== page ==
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Paycheck Protection Program Flexibility Act of 2020

      The Paycheck Protection Program Loan (the “PPP Loan”) part of the CARES Act was amended on June 5, 2020 when it was signed into the law by President Trump (the Paycheck Protection Program Flexibility Act (the “Flexibility Act” or the “Act”)).  The Flexibility Act makes significant amendments to the CARES Act which was enacted on March 27, 2020. These amendments which are briefly described below provide a lot of flexibility to the PPP Loan borrowers in terms of how to use their loan proceeds to mitigate the impact of COVID-19 to their businesses. Some key highlights of the Flexibility Act are as follows:

  1. Extension of the forgiveness period – The Flexibility Act has extended the forgiveness period from eight (8) weeks to the earlier of (i) 24 weeks and (ii) December 31, 2020, from the date of origination of the PPP Loan. The Act allows borrowers of PPP Loan prior to June 5, 2020 to elect to use the eight-week forgiveness period.
  2. New 60/40 Forgiveness Threshold for use of PPP Loan – The Flexibility Act reduces the threshold requirement of 75% to 60% with respect to the use of PPP Loan toward payroll costs. The Act now allows borrowers to use the PPP Loan up to a 40% for non-payroll related expenses like rent, mortgage interest and utility payments, all in effect before February 15, 2020).

    Most importantly, no forgiveness under the Act will be allowed unless at least 60% of the PPP Loan is used for payroll costs. In other words, it is an “all or nothing” threshold.

  1. Extension of the FTE Reduction Safe Harbor – The Flexibility Act makes two significant changes to the safe-harbor provided under the CARES Act for Full Time Equivalent (“FTE”) employee reduction:
    (a) Exemption from Reduction in Forgiveness: The Act provides that, during the period beginning on February 15, 2020, and ending on December 31, 2020, the forgivable amount will be determined without regard to a proportional reduction in the number of FTEs if the borrower, in good faith, is able to document its:
    (1) (i) inability to rehire individuals who were employees on February 15, 2020; and (ii) inability to hire similarly qualified employees for unfilled positions on
    or before December 31, 2020, or
    (2) to return to the same level of business activity as it was before February 15, 2020 due to compliance with certain federal requirements or guidance[1] issued related to COVID-19 during the period beginning on March 1, 2020 and ending December 31, 2020.
  1. Extension of Loan Maturity Date – The Flexibility Act extends the minimum loan term from 2 to 5 years for the loans made on or after June 5, 2020. With respect to the existing loans, the Flexibility Act does not prevent lenders and borrowers from mutually agreeing to modify the maturity terms of such loans.
  2. Extension of PPP Loan Deferral Period – The Act removes the 6-month deferral of payments for the non-forgiven portion of the PPP Loan and allows the borrowers to defer payments of principal, interest, and fees until the amount of forgiveness is determined and remitted to the lender.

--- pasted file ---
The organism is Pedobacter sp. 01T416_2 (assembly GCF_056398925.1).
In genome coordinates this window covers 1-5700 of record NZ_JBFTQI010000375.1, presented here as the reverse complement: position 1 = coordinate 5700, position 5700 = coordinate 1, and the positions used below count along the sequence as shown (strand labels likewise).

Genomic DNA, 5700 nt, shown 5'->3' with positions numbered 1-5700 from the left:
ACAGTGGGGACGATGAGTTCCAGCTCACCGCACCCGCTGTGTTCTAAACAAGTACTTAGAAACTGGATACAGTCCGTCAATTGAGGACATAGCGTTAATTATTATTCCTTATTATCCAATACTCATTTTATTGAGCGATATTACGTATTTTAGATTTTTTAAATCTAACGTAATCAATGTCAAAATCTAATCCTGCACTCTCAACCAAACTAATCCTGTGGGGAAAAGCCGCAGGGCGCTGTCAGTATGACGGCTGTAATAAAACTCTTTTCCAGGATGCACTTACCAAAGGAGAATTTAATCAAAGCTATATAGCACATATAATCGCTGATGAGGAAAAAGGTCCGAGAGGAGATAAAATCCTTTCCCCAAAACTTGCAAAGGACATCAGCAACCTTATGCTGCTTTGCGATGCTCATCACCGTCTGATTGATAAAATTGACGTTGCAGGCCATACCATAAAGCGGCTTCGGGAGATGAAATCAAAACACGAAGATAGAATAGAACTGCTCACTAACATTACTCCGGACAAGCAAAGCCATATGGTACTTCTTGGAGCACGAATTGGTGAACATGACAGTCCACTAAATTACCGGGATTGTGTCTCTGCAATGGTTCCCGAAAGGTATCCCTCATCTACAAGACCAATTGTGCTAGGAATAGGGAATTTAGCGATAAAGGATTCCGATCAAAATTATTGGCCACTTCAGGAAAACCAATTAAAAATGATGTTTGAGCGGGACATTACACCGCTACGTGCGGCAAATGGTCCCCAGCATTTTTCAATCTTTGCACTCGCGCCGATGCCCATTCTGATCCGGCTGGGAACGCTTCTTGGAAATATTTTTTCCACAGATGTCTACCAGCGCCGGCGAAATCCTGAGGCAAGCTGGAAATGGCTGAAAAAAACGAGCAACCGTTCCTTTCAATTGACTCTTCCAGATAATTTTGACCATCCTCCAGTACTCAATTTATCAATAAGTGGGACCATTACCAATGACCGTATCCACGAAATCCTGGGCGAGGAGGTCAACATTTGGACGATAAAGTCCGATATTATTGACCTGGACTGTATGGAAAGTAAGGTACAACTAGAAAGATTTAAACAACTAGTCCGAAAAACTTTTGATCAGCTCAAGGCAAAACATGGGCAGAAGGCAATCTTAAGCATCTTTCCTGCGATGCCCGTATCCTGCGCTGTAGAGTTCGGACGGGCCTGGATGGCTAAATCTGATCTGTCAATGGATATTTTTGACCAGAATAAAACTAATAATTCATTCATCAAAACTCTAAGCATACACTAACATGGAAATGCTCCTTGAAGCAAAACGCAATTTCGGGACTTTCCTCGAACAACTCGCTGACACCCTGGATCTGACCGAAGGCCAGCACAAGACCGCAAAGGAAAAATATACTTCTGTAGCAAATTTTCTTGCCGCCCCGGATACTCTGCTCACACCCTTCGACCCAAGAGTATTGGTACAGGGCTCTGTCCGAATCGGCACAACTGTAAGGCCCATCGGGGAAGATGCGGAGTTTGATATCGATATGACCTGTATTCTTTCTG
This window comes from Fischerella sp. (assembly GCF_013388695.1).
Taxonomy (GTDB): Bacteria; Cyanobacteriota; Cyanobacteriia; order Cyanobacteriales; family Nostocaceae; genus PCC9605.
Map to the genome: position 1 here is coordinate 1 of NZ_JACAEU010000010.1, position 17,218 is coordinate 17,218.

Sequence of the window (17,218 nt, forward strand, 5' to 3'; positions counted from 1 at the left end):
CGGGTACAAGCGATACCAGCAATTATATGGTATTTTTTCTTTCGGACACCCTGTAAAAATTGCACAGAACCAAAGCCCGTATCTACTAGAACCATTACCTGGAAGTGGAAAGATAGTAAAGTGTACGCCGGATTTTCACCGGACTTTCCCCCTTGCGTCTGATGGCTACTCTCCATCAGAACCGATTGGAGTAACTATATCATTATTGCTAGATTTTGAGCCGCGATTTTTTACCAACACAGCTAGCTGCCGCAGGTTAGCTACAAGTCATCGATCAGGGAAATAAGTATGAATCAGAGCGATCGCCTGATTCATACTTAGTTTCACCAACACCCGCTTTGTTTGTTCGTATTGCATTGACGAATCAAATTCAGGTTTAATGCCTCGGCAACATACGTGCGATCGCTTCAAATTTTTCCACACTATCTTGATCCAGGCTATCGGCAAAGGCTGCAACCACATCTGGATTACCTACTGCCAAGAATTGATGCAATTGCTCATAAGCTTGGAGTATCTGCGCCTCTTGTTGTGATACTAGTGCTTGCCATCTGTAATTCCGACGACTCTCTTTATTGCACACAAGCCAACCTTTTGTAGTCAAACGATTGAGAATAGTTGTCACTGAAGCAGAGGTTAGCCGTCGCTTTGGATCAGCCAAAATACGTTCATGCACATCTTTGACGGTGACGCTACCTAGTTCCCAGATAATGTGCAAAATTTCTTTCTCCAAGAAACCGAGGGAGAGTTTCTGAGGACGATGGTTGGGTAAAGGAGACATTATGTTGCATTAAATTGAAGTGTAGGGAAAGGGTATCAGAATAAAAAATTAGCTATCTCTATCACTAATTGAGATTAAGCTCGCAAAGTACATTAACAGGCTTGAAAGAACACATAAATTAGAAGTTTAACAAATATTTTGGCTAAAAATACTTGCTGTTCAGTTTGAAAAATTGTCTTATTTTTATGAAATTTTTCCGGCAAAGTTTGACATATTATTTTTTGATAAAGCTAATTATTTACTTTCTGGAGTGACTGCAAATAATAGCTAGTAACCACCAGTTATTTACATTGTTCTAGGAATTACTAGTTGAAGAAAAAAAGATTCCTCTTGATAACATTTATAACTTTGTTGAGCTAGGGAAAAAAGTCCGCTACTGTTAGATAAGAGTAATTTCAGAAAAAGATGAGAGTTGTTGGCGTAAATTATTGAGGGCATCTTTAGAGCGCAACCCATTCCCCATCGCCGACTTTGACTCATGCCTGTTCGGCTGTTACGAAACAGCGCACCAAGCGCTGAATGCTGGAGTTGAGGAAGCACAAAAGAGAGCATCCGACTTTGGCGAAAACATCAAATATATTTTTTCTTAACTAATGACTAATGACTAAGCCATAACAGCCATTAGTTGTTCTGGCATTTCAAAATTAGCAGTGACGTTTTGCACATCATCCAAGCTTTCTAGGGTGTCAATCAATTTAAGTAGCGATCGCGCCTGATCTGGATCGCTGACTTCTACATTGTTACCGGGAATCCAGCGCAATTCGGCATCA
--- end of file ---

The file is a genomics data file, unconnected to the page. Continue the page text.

Additionally, the Act provides that if a borrower fails to apply for forgiveness within 10 months after the last day of the forgiveness period, such borrower must pay the principal, interest and fees after the expiration of 10 months after the last day of the forgiveness period.

    For example: A borrower received PPP Loan on June 3, 2020, the applicable forgiveness period is until November 18, 2020 (earlier of 24 weeks and December 31, 2020). The borrower must apply for forgiveness of the PPP Loan no later than September 18, 2021. If the borrower fails to do so, such borrower must begin repayment of the PPP loan and any applicable fee from September 18, 2021 onward.

  3. Removal of Restrictions on Payroll Tax Deferral – The Flexibility Act removes the disqualification imposed by the CARES Act on employers who received PPP Loan forgiveness to take payroll taxes deferrals.

It is important to note that the existing Loan Forgiveness Application issued by the SBA linked here, is not consistent with the Flexibility Act. We expect to receive additional guidelines and a revised forgiveness application from the SBA in the near future.

This memo is not intended to constitute legal advice. If you have any questions about the Paycheck Protection Flexibility Act and the Loan Forgiveness under the PPP program, you can contact Christopher L. Rasmussen, Managing Partner, Inventus Law, PC., at chris@inventuslaw.com or Aakshita Bansal, Extern, Inventus Law, PC., at aakshita@inventuslaw.com.


Disclaimer: This Memo is being provided for information purposes only and is drafted entirely on the bases of public resources. Information contained on or made available herein is not intended to and does not constitute legal advice, recommendations, mediation or counseling under any circumstance. This information and your use thereof do not create an attorney-client relationship. You should not act or rely on any information provided herein without seeking the advice of a competent attorney licensed to practice in your jurisdiction for your particular business. We anticipate that new guidelines on Loan Forgiveness under the PPP Program and an updated PPP Loan Forgiveness Application will be issued in the near future, which we will continue to monitor and provide updates on.

[1] Guidance issued by the Secretary of Health and Human Services, the Director of the Centers for Disease Control and Prevention, or the Occupational Safety and Health Administration related to the maintenance of standards for sanitation, social distancing, or any other worker or customer safety requirement related to COVID–19. See https://www.congress.gov/bill/116th-congress/house-bill/7010/tex

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